Most people think that bioluminescence is a rather rare and unusual phenomena, but in fact. almost 80% of marine organisms have the ability to emit light of some sort.
This amazing phenomena is probably one of the most beautiful things a person could witness, for us, it's the ocean equivalent of seeing the aurora borealis, and it is used by a surprisingly large range of animals and found in a wide range of habitats (we even know of some tidal pools around Ballito where this phenomena is seen regularly)
What exactly is bioluminescence?
Many animals use the light they produce the same way people use normal lightbulbs / torches. But these animals produce their light in a very different way (they clearly do not have 12v batteries). Traditional light bulbs create light through "incandescence". A process of heating a filament until it gets very hot and emits light. This process is very inefficient, since generating enough heat to create light wastes an enormous amount of energy. Animals, on the other hand, typically create light through luminescence. In luminescent animals, chemicals are used to produce a glow. It's a lot like the way the substances inside a glow stick combine to make light. Luminescence is far more efficient than incandescence. It neither requires nor generates much heat, so it's sometimes known as cold light.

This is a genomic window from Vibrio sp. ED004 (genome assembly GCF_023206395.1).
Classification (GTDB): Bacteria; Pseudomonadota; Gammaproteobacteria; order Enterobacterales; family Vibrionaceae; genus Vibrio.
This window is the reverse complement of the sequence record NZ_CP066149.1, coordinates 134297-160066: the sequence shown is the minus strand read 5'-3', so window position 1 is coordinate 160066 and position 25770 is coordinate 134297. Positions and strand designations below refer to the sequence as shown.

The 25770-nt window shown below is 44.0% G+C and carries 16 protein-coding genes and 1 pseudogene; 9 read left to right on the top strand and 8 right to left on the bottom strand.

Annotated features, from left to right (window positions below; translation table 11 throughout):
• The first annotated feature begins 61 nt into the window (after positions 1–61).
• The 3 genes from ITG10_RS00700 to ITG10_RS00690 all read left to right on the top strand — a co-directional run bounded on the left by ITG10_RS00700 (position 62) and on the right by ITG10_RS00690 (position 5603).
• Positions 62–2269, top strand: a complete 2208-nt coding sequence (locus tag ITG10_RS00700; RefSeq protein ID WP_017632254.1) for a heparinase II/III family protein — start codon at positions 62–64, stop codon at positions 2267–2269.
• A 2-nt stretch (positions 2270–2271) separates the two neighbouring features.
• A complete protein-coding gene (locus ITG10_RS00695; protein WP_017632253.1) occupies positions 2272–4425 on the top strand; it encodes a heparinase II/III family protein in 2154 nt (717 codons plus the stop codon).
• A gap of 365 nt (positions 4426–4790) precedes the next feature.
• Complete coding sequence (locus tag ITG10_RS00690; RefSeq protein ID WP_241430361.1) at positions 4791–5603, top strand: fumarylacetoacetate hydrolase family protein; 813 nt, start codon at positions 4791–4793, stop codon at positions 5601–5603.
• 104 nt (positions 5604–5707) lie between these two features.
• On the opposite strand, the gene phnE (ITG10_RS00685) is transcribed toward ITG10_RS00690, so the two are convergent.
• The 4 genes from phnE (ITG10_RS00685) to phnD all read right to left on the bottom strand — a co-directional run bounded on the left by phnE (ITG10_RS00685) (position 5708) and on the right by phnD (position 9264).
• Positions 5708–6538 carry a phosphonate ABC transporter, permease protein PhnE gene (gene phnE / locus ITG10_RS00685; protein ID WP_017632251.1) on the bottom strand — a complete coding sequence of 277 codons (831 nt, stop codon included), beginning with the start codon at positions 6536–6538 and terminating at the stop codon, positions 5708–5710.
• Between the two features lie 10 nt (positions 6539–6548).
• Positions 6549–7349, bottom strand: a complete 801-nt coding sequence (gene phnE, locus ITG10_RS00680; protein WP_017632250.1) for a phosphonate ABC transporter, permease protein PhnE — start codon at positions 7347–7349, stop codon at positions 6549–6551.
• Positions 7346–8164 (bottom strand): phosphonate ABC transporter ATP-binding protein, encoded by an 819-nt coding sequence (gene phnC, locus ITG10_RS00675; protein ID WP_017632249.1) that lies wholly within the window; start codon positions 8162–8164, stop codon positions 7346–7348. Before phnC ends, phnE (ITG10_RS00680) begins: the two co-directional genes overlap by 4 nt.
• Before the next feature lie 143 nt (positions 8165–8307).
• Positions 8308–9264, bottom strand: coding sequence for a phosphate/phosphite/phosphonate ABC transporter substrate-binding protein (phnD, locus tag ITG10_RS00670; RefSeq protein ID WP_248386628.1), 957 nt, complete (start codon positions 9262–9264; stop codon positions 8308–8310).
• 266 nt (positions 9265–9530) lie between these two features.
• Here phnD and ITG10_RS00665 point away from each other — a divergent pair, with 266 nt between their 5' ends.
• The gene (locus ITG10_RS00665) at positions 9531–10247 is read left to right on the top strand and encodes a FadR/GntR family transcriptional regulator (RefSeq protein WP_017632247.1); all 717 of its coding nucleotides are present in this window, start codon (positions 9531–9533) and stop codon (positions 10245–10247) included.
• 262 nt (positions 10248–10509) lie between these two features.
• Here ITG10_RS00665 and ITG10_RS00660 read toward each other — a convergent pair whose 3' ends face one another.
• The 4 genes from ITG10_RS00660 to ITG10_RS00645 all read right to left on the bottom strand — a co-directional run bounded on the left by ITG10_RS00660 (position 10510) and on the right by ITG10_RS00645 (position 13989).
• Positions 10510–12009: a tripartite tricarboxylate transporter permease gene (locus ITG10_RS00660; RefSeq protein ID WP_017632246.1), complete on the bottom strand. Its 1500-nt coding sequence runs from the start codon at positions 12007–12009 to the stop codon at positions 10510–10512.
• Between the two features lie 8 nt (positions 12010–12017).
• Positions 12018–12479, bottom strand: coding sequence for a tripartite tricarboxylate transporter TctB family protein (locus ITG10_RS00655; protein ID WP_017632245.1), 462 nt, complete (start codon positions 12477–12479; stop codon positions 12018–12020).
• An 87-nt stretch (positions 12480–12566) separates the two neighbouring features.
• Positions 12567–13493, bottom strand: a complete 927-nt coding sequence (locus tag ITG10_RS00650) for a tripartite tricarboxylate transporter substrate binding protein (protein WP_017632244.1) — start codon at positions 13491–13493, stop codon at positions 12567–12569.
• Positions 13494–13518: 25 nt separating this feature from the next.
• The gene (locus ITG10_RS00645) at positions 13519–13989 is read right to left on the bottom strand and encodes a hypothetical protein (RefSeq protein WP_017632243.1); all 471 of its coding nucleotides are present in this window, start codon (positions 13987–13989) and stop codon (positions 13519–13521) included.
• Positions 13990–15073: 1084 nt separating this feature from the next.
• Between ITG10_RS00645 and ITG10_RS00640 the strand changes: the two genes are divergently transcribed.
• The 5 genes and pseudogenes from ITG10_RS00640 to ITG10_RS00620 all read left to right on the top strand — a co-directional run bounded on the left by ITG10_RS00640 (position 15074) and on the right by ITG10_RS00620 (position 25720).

Ocean animals that use bioluminescence use it for very different reasons, some animals use it for camouflage, others to mimic prey items or as lures for prey, some use light as a danger warning and in the case of squid, they even use their lights for communication purposes.
The big trick however is actually catching this on camera, many smaller organisms that product bioluminescence produce such small flashes of light that capturing it on a normal camera is virtually impossible.
But one documentary filmmaker has developed technology capable of revealing the bioluminescent wonders of the world's oceans to us.
The problem with most bioluminescence is that it is designed to function at the very limits of animal vision, which is far beyond the limits of most cameras
The magic of bioluminescence "I have seen some utterly gorgeous things; dolphins swimming in bioluminescent waters was probably the highlight of my career," says documentary filmmaker Martin Dohrn, who has been specializing in bioluminescence for over 25 years. "The problem with most bioluminescence is that it is designed to function at the very limits of animal vision, which is far beyond the limits of most cameras," he explains. Watch the video above to see how Dohrn helped create a specialized camera that finally solved the conundrum of capturing this colorful phenomenon on film.